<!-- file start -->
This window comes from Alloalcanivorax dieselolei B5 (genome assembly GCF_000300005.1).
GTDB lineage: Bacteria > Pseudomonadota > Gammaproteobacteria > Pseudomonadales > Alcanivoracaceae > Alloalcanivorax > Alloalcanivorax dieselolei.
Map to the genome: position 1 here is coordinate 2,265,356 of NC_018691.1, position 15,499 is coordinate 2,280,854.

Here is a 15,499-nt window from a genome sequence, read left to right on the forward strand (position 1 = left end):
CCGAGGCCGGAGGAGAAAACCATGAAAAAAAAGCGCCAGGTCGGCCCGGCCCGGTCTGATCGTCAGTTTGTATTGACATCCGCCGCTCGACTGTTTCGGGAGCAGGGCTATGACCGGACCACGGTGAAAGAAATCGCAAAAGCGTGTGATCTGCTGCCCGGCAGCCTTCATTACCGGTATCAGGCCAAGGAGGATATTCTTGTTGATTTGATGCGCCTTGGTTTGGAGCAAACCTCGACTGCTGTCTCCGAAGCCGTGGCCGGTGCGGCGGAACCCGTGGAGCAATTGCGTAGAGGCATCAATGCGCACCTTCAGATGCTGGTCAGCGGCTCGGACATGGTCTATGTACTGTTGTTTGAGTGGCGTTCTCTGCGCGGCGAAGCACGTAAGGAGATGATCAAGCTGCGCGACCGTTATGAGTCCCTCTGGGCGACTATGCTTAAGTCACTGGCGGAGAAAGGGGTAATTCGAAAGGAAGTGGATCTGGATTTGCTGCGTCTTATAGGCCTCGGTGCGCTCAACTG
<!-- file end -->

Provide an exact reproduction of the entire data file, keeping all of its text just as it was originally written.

This window comes from Alloalcanivorax dieselolei B5 (genome assembly GCF_000300005.1).
GTDB lineage: Bacteria > Pseudomonadota > Gammaproteobacteria > Pseudomonadales > Alcanivoracaceae > Alloalcanivorax > Alloalcanivorax dieselolei.
Map to the genome: position 1 here is coordinate 2,265,356 of NC_018691.1, position 15,499 is coordinate 2,280,854.

Here is a 15,499-nt window from a genome sequence, read left to right on the forward strand (position 1 = left end):
CCGAGGCCGGAGGAGAAAACCATGAAAAAAAAGCGCCAGGTCGGCCCGGCCCGGTCTGATCGTCAGTTTGTATTGACATCCGCCGCTCGACTGTTTCGGGAGCAGGGCTATGACCGGACCACGGTGAAAGAAATCGCAAAAGCGTGTGATCTGCTGCCCGGCAGCCTTCATTACCGGTATCAGGCCAAGGAGGATATTCTTGTTGATTTGATGCGCCTTGGTTTGGAGCAAACCTCGACTGCTGTCTCCGAAGCCGTGGCCGGTGCGGCGGAACCCGTGGAGCAATTGCGTAGAGGCATCAATGCGCACCTTCAGATGCTGGTCAGCGGCTCGGACATGGTCTATGTACTGTTGTTTGAGTGGCGTTCTCTGCGCGGCGAAGCACGTAAGGAGATGATCAAGCTGCGCGACCGTTATGAGTCCCTCTGGGCGACTATGCTTAAGTCACTGGCGGAGAAAGGGGTAATTCGAAAGGAAGTGGATCTGGATTTGCTGCGTCTTATAGGCCTCGGTGCGCTCAACTG